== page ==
Congressional map boosting Republican control clears Georgia Senate



Georgia Republicans are one step closer to solidifying their continued control over the state’s congressional delegation, passing a new map of district lines in the state Senate that could bolster their current advantage in Washington.

About 50 hours after the map was revealed to the public, the Senate passed the measure on a 32-21 party-line vote, with Republicans backing the new districts.

Senate Redistricting Committee Chairman John Kennedy, a Macon Republican, said the maps strive to keep communities of similar beliefs together.

“Georgia is such a beautiful state with great people and such diversity of different cultures, different communities of interest, different drivers of industry versus agriculture,” Kennedy said. “We all enjoy being Georgians, but there are a lot of different communities of interest and we’ve done our best to recognize that in forming the 14 districts that we have to divide.”

The House will next take up the map, with a vote expected Monday that would send it to Gov. Brian Kemp for his signature. Lawsuits asking the courts to invalidate the maps will likely soon follow.

The GOP-drawn map could increase Republicans’ 8-6 majority in Georgia’s congressional delegation by stretching the 6th Congressional District in suburban Atlanta into more conservative areas to the north in Cherokee, Dawson and Forsyth counties.

In the past two election cycles, Democrats flipped the 6th and 7th congressional districts north of Atlanta. The map approved Friday turns the 6th District into one that is safely Republican and makes the 7th District — based in Gwinnett County — solidly Democratic.

Redistricting is required every 10 years to ensure that districts have the same populations following the U.S. census. Georgia’s population increased by 1 million over the past decade to a total of 10.7 million.

Democrats decried the passage of the congressional map, not only for the speed at which it made it through the chamber, but also for not reflecting the even split between the two political parties in Georgia.

Senate Democratic Caucus Chairwoman Elena Parent of Atlanta said all the population growth in the past 10 years in Georgia has been among people of color. Yet the GOP-drawn maps don’t increase the number of minority-majority districts.

“What did this partisan, rushed process deliver for Georgia?” Parent asked. “A map that fails to reflect the population changes we have seen in Georgia. It aims to give Republicans a 64% majority of a congressional delegation in a 50-50 state.”



The 2nd Congressional District in southwest Georgia, held by longtime Democratic U.S. Rep. Sanford Bishop, would become slightly more competitive. The proposal reduces the district’s Black population to 49%, down from its current 51%.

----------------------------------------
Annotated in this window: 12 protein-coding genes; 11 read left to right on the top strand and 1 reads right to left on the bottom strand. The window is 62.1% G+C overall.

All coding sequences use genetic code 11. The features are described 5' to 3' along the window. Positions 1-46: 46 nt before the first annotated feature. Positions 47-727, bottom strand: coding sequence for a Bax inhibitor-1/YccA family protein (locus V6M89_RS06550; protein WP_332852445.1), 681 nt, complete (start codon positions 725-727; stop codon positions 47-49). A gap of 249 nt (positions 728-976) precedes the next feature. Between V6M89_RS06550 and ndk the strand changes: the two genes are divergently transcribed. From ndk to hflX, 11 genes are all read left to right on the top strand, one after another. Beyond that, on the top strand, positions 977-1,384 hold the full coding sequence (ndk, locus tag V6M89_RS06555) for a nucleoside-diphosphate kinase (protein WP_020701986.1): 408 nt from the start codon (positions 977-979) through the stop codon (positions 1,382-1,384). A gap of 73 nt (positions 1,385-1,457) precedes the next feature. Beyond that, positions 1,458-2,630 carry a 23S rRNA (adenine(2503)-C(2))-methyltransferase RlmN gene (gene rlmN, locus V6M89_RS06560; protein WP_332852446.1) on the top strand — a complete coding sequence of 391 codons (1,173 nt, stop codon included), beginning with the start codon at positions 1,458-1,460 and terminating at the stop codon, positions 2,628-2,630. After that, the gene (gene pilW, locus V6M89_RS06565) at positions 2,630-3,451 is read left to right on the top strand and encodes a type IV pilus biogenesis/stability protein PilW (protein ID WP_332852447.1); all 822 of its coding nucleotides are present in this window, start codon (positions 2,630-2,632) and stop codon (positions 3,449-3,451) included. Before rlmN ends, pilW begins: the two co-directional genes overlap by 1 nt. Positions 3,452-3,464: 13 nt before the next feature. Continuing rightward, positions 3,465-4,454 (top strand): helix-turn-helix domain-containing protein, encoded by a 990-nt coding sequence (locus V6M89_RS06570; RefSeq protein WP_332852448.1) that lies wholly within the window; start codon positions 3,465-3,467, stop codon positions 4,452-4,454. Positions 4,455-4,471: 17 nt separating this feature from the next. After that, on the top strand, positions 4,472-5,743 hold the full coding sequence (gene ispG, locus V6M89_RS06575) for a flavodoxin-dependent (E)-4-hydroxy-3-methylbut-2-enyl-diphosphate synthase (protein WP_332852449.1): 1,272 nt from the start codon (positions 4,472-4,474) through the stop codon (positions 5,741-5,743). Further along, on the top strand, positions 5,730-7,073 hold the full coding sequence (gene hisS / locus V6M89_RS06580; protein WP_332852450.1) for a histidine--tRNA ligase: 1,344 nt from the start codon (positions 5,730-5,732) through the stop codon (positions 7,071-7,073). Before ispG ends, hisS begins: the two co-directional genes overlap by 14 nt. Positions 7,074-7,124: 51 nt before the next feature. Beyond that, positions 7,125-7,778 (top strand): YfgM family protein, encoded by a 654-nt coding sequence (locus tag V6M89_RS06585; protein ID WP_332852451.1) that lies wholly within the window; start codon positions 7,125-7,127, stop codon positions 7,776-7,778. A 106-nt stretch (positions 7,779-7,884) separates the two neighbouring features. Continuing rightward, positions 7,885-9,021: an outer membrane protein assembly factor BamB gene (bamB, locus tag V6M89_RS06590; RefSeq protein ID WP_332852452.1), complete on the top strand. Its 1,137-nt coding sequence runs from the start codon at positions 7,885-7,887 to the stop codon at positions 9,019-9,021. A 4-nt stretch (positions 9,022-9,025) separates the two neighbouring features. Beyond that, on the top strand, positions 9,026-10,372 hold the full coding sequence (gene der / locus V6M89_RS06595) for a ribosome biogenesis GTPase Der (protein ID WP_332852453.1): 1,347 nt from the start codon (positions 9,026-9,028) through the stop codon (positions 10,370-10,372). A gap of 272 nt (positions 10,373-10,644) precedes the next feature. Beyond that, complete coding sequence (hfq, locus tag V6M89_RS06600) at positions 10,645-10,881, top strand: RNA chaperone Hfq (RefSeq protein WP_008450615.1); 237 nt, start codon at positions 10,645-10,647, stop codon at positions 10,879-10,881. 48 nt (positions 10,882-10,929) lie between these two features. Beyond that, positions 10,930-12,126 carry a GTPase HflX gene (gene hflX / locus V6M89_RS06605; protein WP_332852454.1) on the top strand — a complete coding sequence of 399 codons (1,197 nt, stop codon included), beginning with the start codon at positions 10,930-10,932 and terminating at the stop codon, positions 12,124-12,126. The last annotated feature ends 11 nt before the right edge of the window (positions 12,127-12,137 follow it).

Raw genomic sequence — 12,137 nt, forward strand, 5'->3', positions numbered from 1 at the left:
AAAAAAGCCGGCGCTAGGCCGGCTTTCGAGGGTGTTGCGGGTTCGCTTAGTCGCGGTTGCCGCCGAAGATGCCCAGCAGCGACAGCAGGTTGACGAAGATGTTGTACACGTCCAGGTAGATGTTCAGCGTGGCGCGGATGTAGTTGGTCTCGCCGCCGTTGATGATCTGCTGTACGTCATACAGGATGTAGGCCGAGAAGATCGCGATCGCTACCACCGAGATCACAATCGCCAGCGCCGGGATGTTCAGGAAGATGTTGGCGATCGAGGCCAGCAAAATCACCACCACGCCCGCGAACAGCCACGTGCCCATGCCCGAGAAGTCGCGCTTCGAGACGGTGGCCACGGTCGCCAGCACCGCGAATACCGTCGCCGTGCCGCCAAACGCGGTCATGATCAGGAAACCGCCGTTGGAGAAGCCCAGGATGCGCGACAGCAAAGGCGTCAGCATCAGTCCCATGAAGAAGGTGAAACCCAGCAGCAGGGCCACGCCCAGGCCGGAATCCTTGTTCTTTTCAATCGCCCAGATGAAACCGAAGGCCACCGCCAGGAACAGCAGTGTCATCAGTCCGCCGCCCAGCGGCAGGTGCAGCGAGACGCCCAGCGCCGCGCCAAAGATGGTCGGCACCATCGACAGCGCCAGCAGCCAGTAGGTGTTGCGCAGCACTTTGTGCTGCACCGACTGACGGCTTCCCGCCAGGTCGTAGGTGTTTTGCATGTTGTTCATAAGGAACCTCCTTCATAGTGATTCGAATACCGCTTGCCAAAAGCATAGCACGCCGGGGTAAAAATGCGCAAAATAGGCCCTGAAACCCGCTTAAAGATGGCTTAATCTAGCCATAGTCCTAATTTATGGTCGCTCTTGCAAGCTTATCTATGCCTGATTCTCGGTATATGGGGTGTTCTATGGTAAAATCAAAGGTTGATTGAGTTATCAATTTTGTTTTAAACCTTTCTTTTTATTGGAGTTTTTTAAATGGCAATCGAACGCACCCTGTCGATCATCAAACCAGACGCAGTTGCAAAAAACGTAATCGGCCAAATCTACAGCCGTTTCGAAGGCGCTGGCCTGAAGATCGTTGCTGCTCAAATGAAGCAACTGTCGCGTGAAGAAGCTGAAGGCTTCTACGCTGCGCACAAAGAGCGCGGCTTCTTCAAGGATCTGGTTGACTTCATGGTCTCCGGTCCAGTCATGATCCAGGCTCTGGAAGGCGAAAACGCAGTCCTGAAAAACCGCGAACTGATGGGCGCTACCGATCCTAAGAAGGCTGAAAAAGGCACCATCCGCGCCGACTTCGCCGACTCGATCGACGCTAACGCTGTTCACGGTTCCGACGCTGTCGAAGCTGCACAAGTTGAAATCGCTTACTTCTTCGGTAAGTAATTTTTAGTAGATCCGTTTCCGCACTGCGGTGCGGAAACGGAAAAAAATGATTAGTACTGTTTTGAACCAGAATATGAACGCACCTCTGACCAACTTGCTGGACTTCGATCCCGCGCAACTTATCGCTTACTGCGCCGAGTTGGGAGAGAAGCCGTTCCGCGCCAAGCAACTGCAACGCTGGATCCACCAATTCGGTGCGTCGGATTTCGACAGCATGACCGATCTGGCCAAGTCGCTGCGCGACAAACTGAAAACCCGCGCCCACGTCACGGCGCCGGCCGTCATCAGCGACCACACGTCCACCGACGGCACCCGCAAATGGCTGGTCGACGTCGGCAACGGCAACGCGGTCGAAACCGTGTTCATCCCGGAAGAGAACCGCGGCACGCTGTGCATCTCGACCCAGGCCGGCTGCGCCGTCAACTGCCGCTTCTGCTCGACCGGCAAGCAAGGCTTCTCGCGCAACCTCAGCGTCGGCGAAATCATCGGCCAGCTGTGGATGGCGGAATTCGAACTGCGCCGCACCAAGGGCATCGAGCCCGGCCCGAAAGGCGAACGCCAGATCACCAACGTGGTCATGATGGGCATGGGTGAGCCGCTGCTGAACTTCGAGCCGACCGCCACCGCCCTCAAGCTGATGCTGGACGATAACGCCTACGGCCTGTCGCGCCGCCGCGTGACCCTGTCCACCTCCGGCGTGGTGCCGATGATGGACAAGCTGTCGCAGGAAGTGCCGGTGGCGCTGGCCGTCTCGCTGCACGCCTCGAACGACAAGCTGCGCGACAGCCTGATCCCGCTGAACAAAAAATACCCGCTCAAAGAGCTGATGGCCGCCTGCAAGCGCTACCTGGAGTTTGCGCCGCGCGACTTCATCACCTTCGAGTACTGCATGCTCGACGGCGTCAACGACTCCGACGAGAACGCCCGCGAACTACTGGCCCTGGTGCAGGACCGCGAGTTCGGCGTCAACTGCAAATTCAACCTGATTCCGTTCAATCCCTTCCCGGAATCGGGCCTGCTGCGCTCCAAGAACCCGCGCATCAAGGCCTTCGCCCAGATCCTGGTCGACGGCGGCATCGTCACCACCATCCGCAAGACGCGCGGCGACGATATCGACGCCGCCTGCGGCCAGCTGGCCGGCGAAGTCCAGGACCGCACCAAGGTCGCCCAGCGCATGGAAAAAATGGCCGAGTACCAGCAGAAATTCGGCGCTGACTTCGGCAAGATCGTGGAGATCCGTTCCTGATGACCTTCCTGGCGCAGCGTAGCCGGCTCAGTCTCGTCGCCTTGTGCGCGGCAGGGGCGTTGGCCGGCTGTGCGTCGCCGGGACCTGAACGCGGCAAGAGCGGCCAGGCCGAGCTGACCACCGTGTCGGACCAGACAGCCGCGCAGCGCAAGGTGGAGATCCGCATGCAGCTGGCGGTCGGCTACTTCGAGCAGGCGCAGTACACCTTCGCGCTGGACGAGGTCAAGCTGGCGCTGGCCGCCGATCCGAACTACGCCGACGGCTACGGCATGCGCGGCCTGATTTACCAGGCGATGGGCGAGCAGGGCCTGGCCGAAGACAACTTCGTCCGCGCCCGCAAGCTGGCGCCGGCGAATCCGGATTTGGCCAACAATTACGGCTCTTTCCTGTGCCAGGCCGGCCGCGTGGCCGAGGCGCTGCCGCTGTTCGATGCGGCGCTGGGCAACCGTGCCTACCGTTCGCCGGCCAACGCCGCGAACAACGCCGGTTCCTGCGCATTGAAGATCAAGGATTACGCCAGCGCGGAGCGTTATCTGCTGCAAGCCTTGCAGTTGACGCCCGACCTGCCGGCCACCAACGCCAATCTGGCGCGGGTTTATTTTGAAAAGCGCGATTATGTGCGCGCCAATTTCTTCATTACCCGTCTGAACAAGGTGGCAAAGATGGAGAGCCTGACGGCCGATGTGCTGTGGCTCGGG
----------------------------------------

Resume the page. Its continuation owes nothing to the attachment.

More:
In another change, the conservative northwest Georgia district held by Republican U.S. Rep. Marjorie Taylor Greene would extend into parts of Cobb County in metro Atlanta, including Austell and Powder Springs. Still, the 14th Congressional District would remain solidly Republican.

At hearings Wednesday and Thursday, speakers questioned the need to drastically change the “core” of the 6th District, which three years ago was flipped by Democrat Lucy McBath.

State Sen. Michelle Au, a Johns Creek Democrat, said census numbers showed McBath’s district as currently drawn needed to decrease by about 660 residents to meet the 765,136 residents that are required for each district.



However, instead of moving voters to another district, the Republican-drawn map shifts about 355,000 residents from Democratic-leaning DeKalb and Fulton counties out of the district and brings in about the same number of voters from Republican-leaning Cherokee, Dawson and Forsyth counties.

“It’s really difficult to justify this wholesale transfusion of voters from the Georgia 6th,” Au said.

Several Democrats noted that both Au, a first-term senator who is Chinese American, and McBath, who is Black, were targeted.

Kennedy said it was “absolutely not true” that the Republican maps targeted women of color.

“We didn’t target anyone. And I think it’s really disingenuous when you look at the arguments that were made,” Kennedy said. “(Democrats said) that these seats don’t belong to us — and they don’t, they belong to the people. But at the same time, the criticism is, ‘Wow, why didn’t you protect certain people?’ You can’t make both of those arguments.”

Republican senators last week passed maps that redrew Au’s district from a Johns Creek area that supported Democrat Joe Biden with 59% of the vote in last year’s presidential race and moved it north into Forsyth County, creating a district where 52% of voters backed Republican Donald Trump.

“Republican attacks on women have never been subtle, and now we have women of color represent the future of this state who have actually won higher office in competitive races,” said state Sen. Jen Jordan, an Atlanta Democrat. “This is about putting women in their place. You know what? To that I say that the place where women belong is in the House, in the Senate, in Congress and, yes, even in the Governor’s Mansion.”